Review: Ssss.Dynazenon – The Complete Season (Blu-Ray)

Yomogi Asanaka spends his days going to high school and working at his part time job, until he encounters a mysterious man named Gauma who lives under a bridge and calls himself a “Kaiju User”. Although he tries his best to avoid Gauma for the most part, not long after Yomogi’s encounter with the odd man, a giant kaiju appears in the city and begins going on a rampage. Gauma activates the only thing that can fight a giant Kaiju – an equally giant robot, called Dynazenon. But Dynazenon requires four people to pilot it, and the robot summons Gauma, Yomogi, Yomogi’s classmate Yume Minami, and local shut-in Koyomi Yamanakato do the job (much to the shock of Koyomi’s onlooking cousin Chise Asukagawa). The haphazard crew come together and are able to fight off the Kaiju, but the peace can’t last as a group called the “Kaiju Eugenicists” appear and threaten to use their Kaiju-controlling abilities to destroy humanity.



From Studio Trigger, the studio that brought us Promare, When Supernatural Battles Became Commonplace, and BNA: Brand New Animal, comes Ssss.Dynazenon – a volatile, tongue-in-cheek and wildly genuine mecha anime that will delight you with its absurdity and engage you with its  keen displays of humanity. Like a number of classic mecha anime, the series’ namesake Dynazenon is a giant robot with each of its components controlled by a different pilot. The series follows the pilots, Gauma, Yomogi, Yume, and Koyomi as they learn to control their Dynazenon components individually and as all sorts of different combinations (e.g., giant robot, giant dinosaur, jetpack mode, etc.) to defeat the Kaiju unleashed on their city by the Kaiju Eugenicists.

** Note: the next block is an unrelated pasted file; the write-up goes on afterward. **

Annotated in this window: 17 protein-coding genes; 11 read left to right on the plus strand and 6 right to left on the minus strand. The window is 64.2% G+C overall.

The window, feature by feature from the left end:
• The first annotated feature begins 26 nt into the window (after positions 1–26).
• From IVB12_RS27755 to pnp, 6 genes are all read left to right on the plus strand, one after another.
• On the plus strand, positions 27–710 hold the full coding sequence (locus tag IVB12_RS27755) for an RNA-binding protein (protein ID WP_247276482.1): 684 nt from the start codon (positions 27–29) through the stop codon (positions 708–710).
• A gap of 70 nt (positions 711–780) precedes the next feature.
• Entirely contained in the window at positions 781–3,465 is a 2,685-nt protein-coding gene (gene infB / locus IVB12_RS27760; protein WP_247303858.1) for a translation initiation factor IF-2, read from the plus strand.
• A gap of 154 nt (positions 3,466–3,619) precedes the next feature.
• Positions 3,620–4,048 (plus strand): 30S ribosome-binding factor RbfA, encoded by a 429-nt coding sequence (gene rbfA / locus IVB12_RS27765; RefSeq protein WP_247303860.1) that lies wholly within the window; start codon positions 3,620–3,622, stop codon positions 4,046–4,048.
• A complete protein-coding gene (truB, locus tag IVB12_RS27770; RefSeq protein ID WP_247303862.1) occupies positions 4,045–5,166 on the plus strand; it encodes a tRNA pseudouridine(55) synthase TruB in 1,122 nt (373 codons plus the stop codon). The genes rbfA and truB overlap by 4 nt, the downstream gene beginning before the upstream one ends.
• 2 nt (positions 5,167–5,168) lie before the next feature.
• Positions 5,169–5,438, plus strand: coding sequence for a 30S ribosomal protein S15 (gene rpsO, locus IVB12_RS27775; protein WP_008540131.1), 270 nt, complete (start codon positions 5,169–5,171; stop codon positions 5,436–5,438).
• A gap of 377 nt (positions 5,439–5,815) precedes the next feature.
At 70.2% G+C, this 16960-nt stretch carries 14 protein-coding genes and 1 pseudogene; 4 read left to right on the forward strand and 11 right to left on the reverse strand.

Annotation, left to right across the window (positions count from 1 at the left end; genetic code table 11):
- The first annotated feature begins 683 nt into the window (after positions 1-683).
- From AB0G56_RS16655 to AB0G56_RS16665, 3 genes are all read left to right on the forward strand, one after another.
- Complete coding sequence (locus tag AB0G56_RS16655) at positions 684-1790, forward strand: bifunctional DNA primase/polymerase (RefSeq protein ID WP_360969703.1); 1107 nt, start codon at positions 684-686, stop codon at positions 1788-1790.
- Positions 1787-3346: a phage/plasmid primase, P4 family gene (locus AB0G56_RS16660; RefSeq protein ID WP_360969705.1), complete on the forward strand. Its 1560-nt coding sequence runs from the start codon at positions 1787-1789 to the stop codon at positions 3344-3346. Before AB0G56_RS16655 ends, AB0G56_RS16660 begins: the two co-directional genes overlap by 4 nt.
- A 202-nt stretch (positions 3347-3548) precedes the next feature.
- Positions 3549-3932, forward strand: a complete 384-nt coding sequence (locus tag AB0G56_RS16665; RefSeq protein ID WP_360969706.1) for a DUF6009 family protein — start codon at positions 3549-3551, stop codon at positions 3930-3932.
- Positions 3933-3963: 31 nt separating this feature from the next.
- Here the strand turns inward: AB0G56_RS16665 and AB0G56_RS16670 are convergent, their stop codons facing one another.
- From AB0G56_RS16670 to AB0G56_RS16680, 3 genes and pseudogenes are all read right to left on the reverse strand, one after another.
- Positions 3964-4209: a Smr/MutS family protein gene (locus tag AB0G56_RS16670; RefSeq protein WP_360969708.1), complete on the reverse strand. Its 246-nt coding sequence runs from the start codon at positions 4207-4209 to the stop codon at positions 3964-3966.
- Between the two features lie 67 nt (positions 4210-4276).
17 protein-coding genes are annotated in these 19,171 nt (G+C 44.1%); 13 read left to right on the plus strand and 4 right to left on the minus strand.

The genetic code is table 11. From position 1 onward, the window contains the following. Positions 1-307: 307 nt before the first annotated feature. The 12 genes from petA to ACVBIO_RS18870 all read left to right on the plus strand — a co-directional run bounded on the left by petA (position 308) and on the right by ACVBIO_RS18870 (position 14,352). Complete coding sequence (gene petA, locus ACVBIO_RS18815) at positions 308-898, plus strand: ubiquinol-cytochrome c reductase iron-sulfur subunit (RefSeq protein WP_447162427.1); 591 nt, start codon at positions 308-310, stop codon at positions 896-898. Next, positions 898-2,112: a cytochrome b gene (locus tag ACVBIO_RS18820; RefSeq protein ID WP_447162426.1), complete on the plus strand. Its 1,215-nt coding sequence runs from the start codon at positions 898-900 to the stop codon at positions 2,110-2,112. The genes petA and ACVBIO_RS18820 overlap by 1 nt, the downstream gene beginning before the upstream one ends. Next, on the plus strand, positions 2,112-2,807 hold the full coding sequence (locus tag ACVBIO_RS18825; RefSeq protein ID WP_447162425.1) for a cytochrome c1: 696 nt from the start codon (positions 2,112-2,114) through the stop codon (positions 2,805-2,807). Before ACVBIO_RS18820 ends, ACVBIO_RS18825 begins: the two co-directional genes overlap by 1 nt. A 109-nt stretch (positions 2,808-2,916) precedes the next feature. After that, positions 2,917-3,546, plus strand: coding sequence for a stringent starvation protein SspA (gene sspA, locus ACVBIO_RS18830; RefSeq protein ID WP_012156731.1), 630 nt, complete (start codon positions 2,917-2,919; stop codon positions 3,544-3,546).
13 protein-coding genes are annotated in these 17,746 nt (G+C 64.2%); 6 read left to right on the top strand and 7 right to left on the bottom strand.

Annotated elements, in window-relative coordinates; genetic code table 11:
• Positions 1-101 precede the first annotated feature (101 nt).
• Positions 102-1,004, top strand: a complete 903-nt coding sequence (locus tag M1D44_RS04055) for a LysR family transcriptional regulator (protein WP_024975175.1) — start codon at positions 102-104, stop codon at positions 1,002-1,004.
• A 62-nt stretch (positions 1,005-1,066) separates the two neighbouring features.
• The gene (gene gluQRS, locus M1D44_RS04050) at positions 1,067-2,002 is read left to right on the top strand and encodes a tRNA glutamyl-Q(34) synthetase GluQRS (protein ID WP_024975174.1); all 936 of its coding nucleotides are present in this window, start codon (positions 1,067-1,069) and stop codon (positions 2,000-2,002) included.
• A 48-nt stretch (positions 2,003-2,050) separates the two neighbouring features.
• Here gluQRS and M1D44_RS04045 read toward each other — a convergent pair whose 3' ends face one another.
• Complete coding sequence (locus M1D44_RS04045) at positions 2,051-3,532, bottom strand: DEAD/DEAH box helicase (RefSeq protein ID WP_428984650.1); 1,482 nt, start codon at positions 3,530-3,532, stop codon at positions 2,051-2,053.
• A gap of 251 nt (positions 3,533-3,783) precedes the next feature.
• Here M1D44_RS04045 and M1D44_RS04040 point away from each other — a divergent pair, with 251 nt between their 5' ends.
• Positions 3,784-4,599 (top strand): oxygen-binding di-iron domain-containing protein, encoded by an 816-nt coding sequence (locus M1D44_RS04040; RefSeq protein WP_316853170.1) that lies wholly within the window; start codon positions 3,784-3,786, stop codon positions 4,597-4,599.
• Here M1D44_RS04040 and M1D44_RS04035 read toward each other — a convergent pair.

It should be noted that Ssss.Dynazenon is a sequel to Ssss.Gridman. Both series are part of the Gridman Universe – media based on the titular Gridman, a hero from Japanese live-action “giant hero” media (the kind of media that tends to feature a lot of rubber creature suits and scale models). I have not watched Ssss.Gridman or other Gridman media, and while I felt like my experience could have been richer if I had, I didn’t feel like I was missing out on anything too crucial and enjoyed Ssss.Dynazenon at face value. That being said, once I finished Ssss.Dynazenon I was immediately seized by the desire to watch Ssss.Gridman because of how much I thoroughly enjoyed the characters, world, and sense of pace and style created by Studio Trigger.

Ssss.Dynazenon does what my favourite mecha anime always does – depicts its pilots as complicated and emotionally stunted people who form bonds and find closure while piloting a giant robot. The Dynazenon team are charming in their messiness and feel very real despite being exaggerated characters in an anime about giant robots fighting monsters. Yume is fixated on the nature of her sister’s death and keeps others at arm’s length, Koyomi is unemployed and struggling to let go of an incident from his childhood – each character has something interesting going on that the series takes time to develop and explore as they come to terms with their roles as protectors of humanity. Interestingly, the mecha aspect of the series takes on a very mundane quality for these characters – between school, part-time jobs, and going to water parks, training and piloting Dynazenon just becomes part of their routine. The mundanity of it all is really charming and does a lot to paint the world of Ssss.Dynazenon and the characters in it as a little odd and broken, but really interesting. The mixture of heart and personality of its characters, turbo-charged by the series’ mecha elements, come together to make something strange, delightful, and fun, resulting in the first mecha anime to really peak my interest since I first watched Iron-Blooded Orphans in 2018.